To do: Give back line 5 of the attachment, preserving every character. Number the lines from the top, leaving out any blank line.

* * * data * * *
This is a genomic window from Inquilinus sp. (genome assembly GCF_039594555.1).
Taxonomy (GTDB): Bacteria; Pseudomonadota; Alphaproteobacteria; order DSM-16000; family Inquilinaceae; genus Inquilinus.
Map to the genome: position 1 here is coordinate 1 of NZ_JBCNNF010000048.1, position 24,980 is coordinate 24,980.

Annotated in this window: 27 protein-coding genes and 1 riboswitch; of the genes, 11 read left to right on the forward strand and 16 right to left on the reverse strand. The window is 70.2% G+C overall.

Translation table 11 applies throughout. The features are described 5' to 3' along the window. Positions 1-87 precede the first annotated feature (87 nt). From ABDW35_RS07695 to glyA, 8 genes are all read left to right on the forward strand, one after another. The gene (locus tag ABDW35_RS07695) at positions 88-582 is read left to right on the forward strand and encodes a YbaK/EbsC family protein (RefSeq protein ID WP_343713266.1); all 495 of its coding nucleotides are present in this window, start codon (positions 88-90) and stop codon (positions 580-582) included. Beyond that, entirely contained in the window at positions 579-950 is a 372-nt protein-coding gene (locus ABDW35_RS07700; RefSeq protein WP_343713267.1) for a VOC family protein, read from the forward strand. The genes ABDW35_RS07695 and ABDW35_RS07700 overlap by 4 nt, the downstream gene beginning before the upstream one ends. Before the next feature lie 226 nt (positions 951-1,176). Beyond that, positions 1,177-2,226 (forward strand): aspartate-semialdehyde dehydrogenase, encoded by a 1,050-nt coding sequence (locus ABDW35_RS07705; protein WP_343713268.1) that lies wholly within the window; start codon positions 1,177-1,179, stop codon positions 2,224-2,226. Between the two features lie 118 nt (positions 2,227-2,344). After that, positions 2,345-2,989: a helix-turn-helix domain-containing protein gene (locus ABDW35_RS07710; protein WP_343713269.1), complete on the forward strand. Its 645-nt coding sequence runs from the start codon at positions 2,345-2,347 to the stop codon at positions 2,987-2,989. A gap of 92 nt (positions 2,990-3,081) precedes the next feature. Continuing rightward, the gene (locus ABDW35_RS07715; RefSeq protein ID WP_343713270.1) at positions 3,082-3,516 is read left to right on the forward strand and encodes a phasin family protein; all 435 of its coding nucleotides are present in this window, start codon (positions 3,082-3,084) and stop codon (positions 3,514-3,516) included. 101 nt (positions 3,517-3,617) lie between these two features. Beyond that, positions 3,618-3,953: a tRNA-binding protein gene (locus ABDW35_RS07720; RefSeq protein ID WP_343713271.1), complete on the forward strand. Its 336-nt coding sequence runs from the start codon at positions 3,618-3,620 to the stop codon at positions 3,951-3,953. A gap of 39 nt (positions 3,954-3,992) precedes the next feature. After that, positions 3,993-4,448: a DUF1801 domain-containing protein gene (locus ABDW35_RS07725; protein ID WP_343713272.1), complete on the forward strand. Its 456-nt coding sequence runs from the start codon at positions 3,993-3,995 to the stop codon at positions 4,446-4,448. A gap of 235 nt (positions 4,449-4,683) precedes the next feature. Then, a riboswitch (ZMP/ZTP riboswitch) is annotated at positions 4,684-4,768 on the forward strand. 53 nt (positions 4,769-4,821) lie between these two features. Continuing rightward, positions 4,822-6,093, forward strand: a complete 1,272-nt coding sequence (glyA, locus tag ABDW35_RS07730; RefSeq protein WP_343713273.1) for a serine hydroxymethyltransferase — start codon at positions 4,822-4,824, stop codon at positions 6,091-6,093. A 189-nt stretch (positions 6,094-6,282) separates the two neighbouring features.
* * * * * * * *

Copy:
Translation table 11 applies throughout. The features are described 5' to 3' along the window. Positions 1-87 precede the first annotated feature (87 nt). From ABDW35_RS07695 to glyA, 8 genes are all read left to right on the forward strand, one after another. The gene (locus tag ABDW35_RS07695) at positions 88-582 is read left to right on the forward strand and encodes a YbaK/EbsC family protein (RefSeq protein ID WP_343713266.1); all 495 of its coding nucleotides are present in this window, start codon (positions 88-90) and stop codon (positions 580-582) included. Beyond that, entirely contained in the window at positions 579-950 is a 372-nt protein-coding gene (locus ABDW35_RS07700; RefSeq protein WP_343713267.1) for a VOC family protein, read from the forward strand. The genes ABDW35_RS07695 and ABDW35_RS07700 overlap by 4 nt, the downstream gene beginning before the upstream one ends. Before the next feature lie 226 nt (positions 951-1,176). Beyond that, positions 1,177-2,226 (forward strand): aspartate-semialdehyde dehydrogenase, encoded by a 1,050-nt coding sequence (locus ABDW35_RS07705; protein WP_343713268.1) that lies wholly within the window; start codon positions 1,177-1,179, stop codon positions 2,224-2,226. Between the two features lie 118 nt (positions 2,227-2,344). After that, positions 2,345-2,989: a helix-turn-helix domain-containing protein gene (locus ABDW35_RS07710; protein WP_343713269.1), complete on the forward strand. Its 645-nt coding sequence runs from the start codon at positions 2,345-2,347 to the stop codon at positions 2,987-2,989. A gap of 92 nt (positions 2,990-3,081) precedes the next feature. Continuing rightward, the gene (locus ABDW35_RS07715; RefSeq protein ID WP_343713270.1) at positions 3,082-3,516 is read left to right on the forward strand and encodes a phasin family protein; all 435 of its coding nucleotides are present in this window, start codon (positions 3,082-3,084) and stop codon (positions 3,514-3,516) included. 101 nt (positions 3,517-3,617) lie between these two features. Beyond that, positions 3,618-3,953: a tRNA-binding protein gene (locus ABDW35_RS07720; RefSeq protein ID WP_343713271.1), complete on the forward strand. Its 336-nt coding sequence runs from the start codon at positions 3,618-3,620 to the stop codon at positions 3,951-3,953. A gap of 39 nt (positions 3,954-3,992) precedes the next feature. After that, positions 3,993-4,448: a DUF1801 domain-containing protein gene (locus ABDW35_RS07725; protein ID WP_343713272.1), complete on the forward strand. Its 456-nt coding sequence runs from the start codon at positions 3,993-3,995 to the stop codon at positions 4,446-4,448. A gap of 235 nt (positions 4,449-4,683) precedes the next feature. Then, a riboswitch (ZMP/ZTP riboswitch) is annotated at positions 4,684-4,768 on the forward strand. 53 nt (positions 4,769-4,821) lie between these two features. Continuing rightward, positions 4,822-6,093, forward strand: a complete 1,272-nt coding sequence (glyA, locus tag ABDW35_RS07730; RefSeq protein WP_343713273.1) for a serine hydroxymethyltransferase — start codon at positions 4,822-4,824, stop codon at positions 6,091-6,093. A 189-nt stretch (positions 6,094-6,282) separates the two neighbouring features.